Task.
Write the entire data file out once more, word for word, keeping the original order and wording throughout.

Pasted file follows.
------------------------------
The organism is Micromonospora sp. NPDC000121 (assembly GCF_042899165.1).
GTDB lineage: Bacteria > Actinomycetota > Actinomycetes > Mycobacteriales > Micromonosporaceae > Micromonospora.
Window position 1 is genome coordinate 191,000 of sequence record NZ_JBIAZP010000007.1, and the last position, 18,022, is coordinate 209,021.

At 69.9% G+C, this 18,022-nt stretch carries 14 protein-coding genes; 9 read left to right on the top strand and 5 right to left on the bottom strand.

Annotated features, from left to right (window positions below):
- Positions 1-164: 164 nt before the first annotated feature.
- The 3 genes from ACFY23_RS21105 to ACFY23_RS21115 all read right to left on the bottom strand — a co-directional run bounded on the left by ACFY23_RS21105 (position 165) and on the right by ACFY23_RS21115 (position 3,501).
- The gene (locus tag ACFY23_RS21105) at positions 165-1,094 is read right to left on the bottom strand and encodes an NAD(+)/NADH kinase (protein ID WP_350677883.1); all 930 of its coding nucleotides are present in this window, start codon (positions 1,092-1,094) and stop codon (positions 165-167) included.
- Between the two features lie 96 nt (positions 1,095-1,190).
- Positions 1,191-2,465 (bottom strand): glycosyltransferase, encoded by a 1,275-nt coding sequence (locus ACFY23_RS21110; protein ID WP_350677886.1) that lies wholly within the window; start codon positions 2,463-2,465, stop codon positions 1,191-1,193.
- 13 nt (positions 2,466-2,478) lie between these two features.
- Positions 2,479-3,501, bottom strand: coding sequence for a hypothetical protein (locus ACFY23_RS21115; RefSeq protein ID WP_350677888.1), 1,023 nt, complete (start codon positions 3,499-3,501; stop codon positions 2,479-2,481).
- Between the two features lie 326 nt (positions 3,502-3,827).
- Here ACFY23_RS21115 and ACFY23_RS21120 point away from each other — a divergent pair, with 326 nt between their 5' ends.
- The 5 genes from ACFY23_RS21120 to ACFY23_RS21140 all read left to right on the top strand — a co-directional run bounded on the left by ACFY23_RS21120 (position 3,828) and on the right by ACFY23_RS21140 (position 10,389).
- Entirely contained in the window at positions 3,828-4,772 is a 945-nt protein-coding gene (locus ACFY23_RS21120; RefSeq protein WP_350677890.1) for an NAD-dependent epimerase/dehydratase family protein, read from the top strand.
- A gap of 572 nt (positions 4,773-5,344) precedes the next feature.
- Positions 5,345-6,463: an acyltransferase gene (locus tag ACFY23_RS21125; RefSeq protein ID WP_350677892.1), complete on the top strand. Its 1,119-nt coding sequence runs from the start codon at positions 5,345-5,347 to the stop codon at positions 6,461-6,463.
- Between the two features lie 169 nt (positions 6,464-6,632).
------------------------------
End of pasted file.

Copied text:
The organism is Micromonospora sp. NPDC000121 (assembly GCF_042899165.1).
GTDB lineage: Bacteria > Actinomycetota > Actinomycetes > Mycobacteriales > Micromonosporaceae > Micromonospora.
Window position 1 is genome coordinate 191,000 of sequence record NZ_JBIAZP010000007.1, and the last position, 18,022, is coordinate 209,021.

At 69.9% G+C, this 18,022-nt stretch carries 14 protein-coding genes; 9 read left to right on the top strand and 5 right to left on the bottom strand.

Annotated features, from left to right (window positions below):
- Positions 1-164: 164 nt before the first annotated feature.
- The 3 genes from ACFY23_RS21105 to ACFY23_RS21115 all read right to left on the bottom strand — a co-directional run bounded on the left by ACFY23_RS21105 (position 165) and on the right by ACFY23_RS21115 (position 3,501).
- The gene (locus tag ACFY23_RS21105) at positions 165-1,094 is read right to left on the bottom strand and encodes an NAD(+)/NADH kinase (protein ID WP_350677883.1); all 930 of its coding nucleotides are present in this window, start codon (positions 1,092-1,094) and stop codon (positions 165-167) included.
- Between the two features lie 96 nt (positions 1,095-1,190).
- Positions 1,191-2,465 (bottom strand): glycosyltransferase, encoded by a 1,275-nt coding sequence (locus ACFY23_RS21110; protein ID WP_350677886.1) that lies wholly within the window; start codon positions 2,463-2,465, stop codon positions 1,191-1,193.
- 13 nt (positions 2,466-2,478) lie between these two features.
- Positions 2,479-3,501, bottom strand: coding sequence for a hypothetical protein (locus ACFY23_RS21115; RefSeq protein ID WP_350677888.1), 1,023 nt, complete (start codon positions 3,499-3,501; stop codon positions 2,479-2,481).
- Between the two features lie 326 nt (positions 3,502-3,827).
- Here ACFY23_RS21115 and ACFY23_RS21120 point away from each other — a divergent pair, with 326 nt between their 5' ends.
- The 5 genes from ACFY23_RS21120 to ACFY23_RS21140 all read left to right on the top strand — a co-directional run bounded on the left by ACFY23_RS21120 (position 3,828) and on the right by ACFY23_RS21140 (position 10,389).
- Entirely contained in the window at positions 3,828-4,772 is a 945-nt protein-coding gene (locus ACFY23_RS21120; RefSeq protein WP_350677890.1) for an NAD-dependent epimerase/dehydratase family protein, read from the top strand.
- A gap of 572 nt (positions 4,773-5,344) precedes the next feature.
- Positions 5,345-6,463: an acyltransferase gene (locus tag ACFY23_RS21125; RefSeq protein ID WP_350677892.1), complete on the top strand. Its 1,119-nt coding sequence runs from the start codon at positions 5,345-5,347 to the stop codon at positions 6,461-6,463.
- Between the two features lie 169 nt (positions 6,464-6,632).